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MJCRO

HAHA YEAH, Passed The Road Test!

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I wish I lived in Europe so I could buy a right hand drive Type-R, here in America, us kids are really limited to what cars we can buy.

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95% of people under 30 say that. :lol:

 

 

Well I might not be exactly accurate on that assumption but I am sure in my car alot. About 30-40 hours each week. Traveling back and forth from school, and as a delivery driver I am driving alot.

 

I put about 10k miles on my car already that I bought 4 months ago.

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Yes, but in my case it's true. People look at me funny when I've told them that I've driven from NJ to Florida and Texas and Canada. They're also amazed at my ability to drive a RWD car in a foot of snow. I've logged many many miles in the ten years I've been driving. I'd say I qualify as the 5% who isn't just puffing himself up.

True. I've been on a track enough to say I qualify up there for being able to handle a car better than most as well. :P

 

Well I might not be exactly accurate on that assumption but I am sure in my car alot. About 30-40 hours each week. Traveling back and forth from school, and as a delivery driver I am driving alot.

 

I put about 10k miles on my car already that I bought 4 months ago.

Ugh, don't remind me. 3 months after I bought my car I already had an extra 9k on the clock. :/

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Grats on your license, now get used to carting your friends who don't have licenses around... I began to feel like a very poorly paid taxi driver so I bought a motorcycle and it's SOOO much better. More fun too.

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I bet 100% of the 95% say this too. :rolleyes:

:lol: True that.

 

I learned how to drive on a race course though...I'm fairly certain that makes me better at controlling a vehicle than 99% of the people with a license in the US. :P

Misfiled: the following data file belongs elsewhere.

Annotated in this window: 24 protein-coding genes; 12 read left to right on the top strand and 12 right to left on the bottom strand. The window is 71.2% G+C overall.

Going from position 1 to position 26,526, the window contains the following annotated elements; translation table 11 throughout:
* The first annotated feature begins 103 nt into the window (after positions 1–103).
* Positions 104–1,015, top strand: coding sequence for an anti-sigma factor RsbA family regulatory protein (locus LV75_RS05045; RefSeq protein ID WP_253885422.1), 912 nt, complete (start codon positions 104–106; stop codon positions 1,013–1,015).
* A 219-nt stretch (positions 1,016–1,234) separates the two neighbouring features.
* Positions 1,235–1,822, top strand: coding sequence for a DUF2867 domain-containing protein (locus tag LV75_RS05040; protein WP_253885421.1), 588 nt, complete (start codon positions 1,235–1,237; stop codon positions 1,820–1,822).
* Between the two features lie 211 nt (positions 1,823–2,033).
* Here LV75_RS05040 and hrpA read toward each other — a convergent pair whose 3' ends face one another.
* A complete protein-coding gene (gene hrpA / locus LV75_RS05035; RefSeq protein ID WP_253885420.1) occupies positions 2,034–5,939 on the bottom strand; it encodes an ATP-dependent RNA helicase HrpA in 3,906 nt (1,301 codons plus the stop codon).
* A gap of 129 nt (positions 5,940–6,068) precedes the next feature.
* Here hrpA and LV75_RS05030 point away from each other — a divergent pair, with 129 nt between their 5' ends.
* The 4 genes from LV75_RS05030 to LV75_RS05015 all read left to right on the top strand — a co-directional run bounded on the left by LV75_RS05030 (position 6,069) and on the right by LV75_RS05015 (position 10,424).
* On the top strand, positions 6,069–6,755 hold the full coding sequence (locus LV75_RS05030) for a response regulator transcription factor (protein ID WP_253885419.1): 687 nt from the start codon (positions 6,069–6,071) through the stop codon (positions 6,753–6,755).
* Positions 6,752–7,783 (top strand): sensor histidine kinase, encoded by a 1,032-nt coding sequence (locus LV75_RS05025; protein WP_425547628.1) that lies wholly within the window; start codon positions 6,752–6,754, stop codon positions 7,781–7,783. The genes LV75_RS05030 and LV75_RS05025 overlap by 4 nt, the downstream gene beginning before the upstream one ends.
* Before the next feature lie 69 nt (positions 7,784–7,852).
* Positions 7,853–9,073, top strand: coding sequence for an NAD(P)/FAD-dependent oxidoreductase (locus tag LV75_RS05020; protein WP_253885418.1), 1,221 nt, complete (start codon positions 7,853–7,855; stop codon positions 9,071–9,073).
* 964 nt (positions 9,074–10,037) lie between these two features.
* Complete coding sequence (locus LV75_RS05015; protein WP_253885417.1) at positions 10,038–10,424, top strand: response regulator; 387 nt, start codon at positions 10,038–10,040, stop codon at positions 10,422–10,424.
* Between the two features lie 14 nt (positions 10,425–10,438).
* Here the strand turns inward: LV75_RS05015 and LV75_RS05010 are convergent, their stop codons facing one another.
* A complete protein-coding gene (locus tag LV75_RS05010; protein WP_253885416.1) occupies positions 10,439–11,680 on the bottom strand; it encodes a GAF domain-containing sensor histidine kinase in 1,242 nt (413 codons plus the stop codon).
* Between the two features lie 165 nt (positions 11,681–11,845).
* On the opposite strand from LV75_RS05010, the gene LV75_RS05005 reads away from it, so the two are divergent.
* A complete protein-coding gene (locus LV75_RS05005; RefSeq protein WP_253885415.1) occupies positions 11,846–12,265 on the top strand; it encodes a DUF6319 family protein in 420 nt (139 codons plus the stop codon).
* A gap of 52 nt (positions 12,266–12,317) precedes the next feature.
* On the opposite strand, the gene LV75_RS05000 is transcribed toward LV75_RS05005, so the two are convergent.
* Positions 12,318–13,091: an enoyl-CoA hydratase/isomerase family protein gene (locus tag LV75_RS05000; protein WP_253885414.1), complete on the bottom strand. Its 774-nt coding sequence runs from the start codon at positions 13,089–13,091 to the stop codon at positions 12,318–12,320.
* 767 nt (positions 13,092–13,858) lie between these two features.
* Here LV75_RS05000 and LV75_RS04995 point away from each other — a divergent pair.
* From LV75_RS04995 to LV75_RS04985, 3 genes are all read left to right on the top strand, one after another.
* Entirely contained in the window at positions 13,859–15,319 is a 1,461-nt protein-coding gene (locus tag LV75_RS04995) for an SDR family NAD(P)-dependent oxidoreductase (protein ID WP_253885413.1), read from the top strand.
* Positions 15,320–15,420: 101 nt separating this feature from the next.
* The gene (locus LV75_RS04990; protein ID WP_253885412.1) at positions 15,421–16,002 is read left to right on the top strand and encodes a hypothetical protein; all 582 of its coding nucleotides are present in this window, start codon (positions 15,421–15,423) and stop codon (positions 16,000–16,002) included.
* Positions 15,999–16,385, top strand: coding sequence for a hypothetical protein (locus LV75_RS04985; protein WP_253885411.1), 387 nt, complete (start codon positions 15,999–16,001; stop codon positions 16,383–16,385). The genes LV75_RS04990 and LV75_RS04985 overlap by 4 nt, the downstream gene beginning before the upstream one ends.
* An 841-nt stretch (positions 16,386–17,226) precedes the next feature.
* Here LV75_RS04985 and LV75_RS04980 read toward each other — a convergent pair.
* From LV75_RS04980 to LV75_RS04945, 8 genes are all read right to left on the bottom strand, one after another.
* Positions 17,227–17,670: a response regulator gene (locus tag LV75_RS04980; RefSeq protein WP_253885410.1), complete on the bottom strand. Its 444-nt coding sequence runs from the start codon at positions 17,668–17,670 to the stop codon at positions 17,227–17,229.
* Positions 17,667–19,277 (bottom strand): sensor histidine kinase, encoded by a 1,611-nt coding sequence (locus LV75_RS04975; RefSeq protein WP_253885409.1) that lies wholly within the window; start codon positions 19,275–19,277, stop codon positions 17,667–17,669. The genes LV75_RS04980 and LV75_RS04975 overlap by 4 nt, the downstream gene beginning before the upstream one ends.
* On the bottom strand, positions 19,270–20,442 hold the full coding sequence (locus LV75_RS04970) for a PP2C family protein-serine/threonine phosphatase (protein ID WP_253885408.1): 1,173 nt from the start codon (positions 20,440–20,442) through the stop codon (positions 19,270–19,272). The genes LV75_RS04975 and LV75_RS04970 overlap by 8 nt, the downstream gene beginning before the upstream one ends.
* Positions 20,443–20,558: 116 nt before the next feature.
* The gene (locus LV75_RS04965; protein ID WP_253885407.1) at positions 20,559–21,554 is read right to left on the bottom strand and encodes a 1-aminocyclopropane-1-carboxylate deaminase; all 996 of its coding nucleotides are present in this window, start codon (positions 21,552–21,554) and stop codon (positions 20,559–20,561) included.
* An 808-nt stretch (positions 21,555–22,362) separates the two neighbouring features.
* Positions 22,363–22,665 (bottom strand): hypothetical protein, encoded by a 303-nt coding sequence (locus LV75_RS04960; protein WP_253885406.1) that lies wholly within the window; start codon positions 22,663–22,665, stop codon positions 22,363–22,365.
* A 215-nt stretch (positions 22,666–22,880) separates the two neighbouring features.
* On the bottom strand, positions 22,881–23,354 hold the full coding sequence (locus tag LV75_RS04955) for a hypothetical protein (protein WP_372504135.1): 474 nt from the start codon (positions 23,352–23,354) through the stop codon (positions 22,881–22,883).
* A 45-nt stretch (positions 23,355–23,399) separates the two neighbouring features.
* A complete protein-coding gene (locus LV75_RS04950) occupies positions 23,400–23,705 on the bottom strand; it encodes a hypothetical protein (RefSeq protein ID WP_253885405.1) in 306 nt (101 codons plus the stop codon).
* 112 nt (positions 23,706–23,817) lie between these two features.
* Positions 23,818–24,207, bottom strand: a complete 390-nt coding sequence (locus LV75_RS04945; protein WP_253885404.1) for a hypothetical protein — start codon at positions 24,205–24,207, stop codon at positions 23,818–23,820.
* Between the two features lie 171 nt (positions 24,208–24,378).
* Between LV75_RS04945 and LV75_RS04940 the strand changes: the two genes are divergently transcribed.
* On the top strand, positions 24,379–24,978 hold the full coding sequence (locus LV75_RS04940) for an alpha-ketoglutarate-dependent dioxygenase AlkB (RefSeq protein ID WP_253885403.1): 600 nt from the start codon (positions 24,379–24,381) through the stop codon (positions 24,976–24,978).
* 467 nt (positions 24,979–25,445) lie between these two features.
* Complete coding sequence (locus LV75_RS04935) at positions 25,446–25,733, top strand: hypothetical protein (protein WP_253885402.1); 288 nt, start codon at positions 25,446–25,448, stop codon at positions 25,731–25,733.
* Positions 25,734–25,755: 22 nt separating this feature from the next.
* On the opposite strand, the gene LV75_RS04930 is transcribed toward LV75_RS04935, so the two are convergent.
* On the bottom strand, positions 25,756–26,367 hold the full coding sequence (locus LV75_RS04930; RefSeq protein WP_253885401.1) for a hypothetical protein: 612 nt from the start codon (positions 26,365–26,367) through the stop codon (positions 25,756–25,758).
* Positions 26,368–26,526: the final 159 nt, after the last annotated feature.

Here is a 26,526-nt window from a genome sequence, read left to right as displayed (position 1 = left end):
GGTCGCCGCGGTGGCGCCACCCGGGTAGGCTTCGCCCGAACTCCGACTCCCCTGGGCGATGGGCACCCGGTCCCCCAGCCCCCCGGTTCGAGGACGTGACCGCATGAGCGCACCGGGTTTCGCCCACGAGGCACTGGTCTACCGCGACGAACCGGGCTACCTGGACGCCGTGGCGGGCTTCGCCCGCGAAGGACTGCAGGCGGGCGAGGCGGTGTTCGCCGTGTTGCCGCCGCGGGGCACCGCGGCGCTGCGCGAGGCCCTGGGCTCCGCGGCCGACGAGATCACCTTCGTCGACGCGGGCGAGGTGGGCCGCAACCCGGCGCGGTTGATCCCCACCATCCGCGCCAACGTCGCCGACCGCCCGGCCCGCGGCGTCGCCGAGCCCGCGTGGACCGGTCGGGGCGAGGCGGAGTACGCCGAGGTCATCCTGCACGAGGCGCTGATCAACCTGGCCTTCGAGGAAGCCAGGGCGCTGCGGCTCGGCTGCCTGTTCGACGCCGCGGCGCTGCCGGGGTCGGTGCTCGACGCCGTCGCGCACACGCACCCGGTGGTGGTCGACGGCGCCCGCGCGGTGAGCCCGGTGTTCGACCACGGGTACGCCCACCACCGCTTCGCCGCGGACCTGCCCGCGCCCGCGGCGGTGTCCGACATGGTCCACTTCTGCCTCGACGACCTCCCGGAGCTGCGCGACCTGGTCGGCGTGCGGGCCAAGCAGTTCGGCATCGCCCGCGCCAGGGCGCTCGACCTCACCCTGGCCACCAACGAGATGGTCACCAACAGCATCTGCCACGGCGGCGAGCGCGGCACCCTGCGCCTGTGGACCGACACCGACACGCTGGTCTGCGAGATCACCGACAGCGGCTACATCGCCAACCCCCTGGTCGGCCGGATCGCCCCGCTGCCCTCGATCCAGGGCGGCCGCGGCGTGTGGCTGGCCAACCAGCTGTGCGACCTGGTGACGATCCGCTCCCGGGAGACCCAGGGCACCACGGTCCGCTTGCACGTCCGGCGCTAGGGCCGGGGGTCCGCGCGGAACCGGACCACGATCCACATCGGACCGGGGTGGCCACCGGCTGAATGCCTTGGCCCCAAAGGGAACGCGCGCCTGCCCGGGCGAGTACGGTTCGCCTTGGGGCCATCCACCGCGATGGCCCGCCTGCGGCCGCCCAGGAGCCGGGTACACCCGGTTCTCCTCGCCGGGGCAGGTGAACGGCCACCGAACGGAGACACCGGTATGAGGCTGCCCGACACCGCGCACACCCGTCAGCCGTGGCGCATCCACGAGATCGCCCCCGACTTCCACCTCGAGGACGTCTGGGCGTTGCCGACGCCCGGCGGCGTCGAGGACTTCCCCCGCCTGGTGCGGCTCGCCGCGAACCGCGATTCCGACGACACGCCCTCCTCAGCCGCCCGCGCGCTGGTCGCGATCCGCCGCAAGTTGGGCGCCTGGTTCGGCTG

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But you shouldnt have the car at 'it's limits' on the road, EVER. So why teach people to drive quickly. They need to learn how to keep in their lane, negotiate junctions, signal at the correct time and keep to the speed limit.

 

Not race....that's a silly idea

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Good job! Don't get cocky now! B:)

 

 

I passed mines yesterday too at starret city ny, on my FIRST TRY!!!I had female examiner i was a little scared, because they always say that woman are the hardest examiners, she made me park in a tight spot between two cars, but i got it in perfect, i saw her smilling like if she expected me no to be able to do it or hit the car infront or behind me, she said i did very well,but she still gave me 5 points, i ask her why, she said that i did everything ok , its just that there was a car infront of me that was parking and she felt that i should have waited a little longer before i drive off, i said i waited till there was enough space for my car to pass with out crossing the double yellow line,She said if she could she would have given me 2 or 3 points , but 5 point is the lowest point on their scoring sheet . Anyway i SO HAPPY!!!!!!

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That makes me better at controlling a vehicle than 99% of the people with a license in the US. :P